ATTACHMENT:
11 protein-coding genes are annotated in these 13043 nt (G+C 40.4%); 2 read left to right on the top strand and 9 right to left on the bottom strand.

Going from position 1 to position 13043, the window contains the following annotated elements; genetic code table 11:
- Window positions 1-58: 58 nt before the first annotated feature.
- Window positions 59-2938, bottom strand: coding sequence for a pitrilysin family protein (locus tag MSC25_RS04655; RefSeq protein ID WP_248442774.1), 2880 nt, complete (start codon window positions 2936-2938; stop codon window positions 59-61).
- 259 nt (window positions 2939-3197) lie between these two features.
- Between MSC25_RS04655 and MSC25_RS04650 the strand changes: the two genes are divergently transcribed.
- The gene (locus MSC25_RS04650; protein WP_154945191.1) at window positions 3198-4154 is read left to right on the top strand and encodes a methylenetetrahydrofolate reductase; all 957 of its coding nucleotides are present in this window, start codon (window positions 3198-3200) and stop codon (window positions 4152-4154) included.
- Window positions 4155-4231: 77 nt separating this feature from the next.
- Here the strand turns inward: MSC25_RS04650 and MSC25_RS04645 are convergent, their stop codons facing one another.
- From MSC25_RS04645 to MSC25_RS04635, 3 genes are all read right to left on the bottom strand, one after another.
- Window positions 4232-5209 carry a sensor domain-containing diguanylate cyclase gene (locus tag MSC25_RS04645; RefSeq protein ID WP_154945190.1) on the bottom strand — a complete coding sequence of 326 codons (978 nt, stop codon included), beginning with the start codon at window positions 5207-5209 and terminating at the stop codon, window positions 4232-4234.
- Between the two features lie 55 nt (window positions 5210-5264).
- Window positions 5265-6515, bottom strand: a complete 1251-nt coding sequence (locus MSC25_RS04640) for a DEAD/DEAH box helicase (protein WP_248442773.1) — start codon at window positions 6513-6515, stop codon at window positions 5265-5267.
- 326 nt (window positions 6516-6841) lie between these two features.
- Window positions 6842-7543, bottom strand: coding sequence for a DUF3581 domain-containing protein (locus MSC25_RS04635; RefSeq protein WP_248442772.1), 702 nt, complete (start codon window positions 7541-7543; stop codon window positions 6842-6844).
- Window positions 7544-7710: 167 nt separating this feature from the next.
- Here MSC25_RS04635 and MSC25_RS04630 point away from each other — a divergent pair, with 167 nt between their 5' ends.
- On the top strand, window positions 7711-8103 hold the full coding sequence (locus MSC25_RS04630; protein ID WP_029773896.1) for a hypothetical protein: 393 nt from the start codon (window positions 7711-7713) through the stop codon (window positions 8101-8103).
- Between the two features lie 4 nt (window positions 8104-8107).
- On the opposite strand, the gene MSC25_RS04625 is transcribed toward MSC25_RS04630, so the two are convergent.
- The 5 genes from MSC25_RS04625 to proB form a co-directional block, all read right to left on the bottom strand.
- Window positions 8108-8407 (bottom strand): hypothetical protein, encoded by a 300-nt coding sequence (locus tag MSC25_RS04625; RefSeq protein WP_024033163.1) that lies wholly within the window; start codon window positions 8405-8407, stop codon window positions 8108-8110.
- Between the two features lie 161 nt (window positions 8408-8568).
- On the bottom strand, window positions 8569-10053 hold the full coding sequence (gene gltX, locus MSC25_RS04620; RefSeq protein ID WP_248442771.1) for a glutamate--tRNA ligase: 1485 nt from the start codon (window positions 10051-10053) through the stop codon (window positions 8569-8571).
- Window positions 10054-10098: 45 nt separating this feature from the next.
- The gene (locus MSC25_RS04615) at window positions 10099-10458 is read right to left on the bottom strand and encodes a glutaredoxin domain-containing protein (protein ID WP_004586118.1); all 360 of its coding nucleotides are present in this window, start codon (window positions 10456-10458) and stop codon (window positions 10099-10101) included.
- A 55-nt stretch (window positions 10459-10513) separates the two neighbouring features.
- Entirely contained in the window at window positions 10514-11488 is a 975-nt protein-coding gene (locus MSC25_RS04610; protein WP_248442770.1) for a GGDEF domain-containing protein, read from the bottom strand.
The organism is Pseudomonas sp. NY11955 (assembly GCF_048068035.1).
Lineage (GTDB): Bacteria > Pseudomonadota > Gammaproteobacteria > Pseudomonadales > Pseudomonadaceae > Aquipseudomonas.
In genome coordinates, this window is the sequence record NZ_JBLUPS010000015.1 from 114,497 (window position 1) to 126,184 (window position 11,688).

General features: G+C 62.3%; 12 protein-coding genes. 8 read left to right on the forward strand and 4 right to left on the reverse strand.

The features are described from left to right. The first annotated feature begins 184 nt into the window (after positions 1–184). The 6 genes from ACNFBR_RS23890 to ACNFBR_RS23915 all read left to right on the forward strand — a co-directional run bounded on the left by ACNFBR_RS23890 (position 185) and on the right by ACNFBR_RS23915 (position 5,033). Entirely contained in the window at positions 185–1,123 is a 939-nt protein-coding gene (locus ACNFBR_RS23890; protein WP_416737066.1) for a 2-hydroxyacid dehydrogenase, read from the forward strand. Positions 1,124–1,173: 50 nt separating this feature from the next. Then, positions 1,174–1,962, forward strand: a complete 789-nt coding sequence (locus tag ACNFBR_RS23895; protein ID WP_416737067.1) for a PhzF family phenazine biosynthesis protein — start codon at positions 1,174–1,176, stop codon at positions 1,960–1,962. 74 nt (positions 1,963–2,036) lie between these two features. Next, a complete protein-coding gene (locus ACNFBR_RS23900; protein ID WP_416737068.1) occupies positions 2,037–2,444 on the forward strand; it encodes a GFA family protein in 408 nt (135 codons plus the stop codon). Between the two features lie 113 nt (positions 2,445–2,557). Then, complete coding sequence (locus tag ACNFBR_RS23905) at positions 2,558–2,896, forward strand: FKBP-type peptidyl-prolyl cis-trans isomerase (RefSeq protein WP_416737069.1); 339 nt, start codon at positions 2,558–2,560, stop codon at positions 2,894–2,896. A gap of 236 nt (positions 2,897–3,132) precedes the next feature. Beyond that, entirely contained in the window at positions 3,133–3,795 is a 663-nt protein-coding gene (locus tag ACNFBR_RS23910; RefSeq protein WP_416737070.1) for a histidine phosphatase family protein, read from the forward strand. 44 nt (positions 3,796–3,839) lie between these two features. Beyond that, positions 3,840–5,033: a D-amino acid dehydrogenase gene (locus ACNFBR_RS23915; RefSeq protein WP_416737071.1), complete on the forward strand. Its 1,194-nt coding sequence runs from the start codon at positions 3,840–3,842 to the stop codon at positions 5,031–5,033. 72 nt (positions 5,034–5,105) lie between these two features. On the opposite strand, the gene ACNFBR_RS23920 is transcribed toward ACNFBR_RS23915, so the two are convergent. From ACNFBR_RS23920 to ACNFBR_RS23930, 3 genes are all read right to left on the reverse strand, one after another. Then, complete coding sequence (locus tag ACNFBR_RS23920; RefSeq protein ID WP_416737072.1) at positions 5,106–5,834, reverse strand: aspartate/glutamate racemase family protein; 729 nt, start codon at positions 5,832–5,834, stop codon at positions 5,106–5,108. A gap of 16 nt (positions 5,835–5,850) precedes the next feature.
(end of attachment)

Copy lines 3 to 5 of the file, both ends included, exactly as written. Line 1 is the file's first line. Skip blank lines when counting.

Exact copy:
- Window positions 1-58: 58 nt before the first annotated feature.
- Window positions 59-2938, bottom strand: coding sequence for a pitrilysin family protein (locus tag MSC25_RS04655; RefSeq protein ID WP_248442774.1), 2880 nt, complete (start codon window positions 2936-2938; stop codon window positions 59-61).
- 259 nt (window positions 2939-3197) lie between these two features.